CDC Releases New Report on Emergency Department Visits for Bicycle-Related TBIs/Concussions

In Monday, May 17th’s Morbidity and Mortality Weekly Report, the Centers for Disease Control and Prevention (CDC) highlighted a new report that indicates that the rate of emergency departments (ED) visits for bicycle-related traumatic brain injuries (TBI) and concussions decreased by almost half (49%) among children, but only by 6% among adults between 2009 and 2018. Key findings from the report, “Emergency Department Visits Due to Bicycle-Related Traumatic Brain Injuries Among Children and Adults — United States, 2009-2018,” also show that:

  • There were more than half a million estimated ED visits for bicycle-related TBI in the U.S. during the study period.
  • The rate of ED visits for bicycle-related TBI decreased by almost half (49%) among children age 17 and under, and by only 6% among adults during the study period.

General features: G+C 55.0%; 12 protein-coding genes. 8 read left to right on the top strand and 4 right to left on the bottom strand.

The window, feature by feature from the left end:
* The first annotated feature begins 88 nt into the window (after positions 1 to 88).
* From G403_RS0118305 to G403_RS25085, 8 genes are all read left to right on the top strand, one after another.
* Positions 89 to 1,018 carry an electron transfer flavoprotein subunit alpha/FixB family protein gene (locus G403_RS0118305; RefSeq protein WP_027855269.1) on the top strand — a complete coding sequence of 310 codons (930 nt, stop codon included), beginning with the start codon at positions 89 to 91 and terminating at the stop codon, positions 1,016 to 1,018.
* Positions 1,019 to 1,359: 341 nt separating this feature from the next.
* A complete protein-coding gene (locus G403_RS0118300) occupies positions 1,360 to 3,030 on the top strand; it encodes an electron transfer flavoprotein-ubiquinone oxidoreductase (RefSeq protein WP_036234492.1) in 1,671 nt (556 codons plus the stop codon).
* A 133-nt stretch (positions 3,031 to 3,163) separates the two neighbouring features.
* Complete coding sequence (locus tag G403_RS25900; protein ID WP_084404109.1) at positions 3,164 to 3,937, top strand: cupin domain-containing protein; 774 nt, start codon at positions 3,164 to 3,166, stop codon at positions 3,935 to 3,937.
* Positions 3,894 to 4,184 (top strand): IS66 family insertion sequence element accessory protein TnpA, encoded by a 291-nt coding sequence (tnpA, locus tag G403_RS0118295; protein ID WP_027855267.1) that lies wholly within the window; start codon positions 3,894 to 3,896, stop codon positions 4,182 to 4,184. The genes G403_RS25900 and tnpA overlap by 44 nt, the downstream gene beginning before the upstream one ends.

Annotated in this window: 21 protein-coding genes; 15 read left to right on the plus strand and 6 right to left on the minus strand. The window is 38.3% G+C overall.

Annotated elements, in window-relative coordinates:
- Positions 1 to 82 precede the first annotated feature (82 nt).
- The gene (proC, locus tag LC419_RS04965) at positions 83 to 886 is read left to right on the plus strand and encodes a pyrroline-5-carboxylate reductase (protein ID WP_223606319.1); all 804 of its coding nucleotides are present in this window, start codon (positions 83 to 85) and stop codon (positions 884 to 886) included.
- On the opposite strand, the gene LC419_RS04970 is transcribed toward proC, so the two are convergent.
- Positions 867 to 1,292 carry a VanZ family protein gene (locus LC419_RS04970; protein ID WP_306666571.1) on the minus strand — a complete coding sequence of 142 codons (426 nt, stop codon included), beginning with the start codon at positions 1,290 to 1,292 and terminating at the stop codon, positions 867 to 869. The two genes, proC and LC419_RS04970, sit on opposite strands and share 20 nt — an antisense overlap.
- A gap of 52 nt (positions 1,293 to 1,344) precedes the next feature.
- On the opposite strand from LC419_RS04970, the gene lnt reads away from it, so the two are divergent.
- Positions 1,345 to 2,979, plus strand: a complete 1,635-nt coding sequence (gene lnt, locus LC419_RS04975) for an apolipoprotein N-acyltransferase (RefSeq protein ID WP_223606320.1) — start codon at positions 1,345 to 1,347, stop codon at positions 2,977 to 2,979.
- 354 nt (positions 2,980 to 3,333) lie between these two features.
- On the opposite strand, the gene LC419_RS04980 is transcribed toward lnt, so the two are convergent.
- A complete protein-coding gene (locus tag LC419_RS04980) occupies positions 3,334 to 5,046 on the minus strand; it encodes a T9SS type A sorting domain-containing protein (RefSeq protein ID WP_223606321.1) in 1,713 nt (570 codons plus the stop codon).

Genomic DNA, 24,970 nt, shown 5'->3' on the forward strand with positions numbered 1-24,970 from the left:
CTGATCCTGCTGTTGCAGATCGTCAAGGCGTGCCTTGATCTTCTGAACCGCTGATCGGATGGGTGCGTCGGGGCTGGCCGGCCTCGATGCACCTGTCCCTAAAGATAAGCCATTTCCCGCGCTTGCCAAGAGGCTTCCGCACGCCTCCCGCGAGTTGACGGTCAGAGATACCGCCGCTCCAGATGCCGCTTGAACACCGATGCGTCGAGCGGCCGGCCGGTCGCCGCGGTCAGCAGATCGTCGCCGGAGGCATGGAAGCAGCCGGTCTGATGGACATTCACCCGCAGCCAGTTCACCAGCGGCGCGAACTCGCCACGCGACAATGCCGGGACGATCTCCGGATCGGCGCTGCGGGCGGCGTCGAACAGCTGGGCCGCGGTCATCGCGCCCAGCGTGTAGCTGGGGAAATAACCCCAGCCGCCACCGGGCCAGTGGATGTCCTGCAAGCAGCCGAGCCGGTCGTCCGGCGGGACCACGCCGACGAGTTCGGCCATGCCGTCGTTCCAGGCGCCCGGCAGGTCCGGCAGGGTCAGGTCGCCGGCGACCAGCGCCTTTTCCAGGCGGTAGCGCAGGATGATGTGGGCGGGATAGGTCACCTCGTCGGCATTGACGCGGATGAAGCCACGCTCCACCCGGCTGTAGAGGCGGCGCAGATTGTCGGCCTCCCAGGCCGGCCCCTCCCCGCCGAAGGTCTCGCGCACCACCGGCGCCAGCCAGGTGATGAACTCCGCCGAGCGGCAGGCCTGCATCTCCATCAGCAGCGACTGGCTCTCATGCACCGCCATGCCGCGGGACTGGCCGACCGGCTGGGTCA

• Among all age groups examined, ED visits for bicycle-related TBIs were highest for children ages 10-14 years.
  • The rate of bicycle-related TBI ED visits among males of all ages was three times greater than among females.

Findings in this report highlight the need to expand effective bicycle safety intervention, such as improving compliance to traffic laws, helmet use and bicycling infrastructure. These can help children and adults enjoy the benefits of bicycling and stay safe from injury, including TBIs.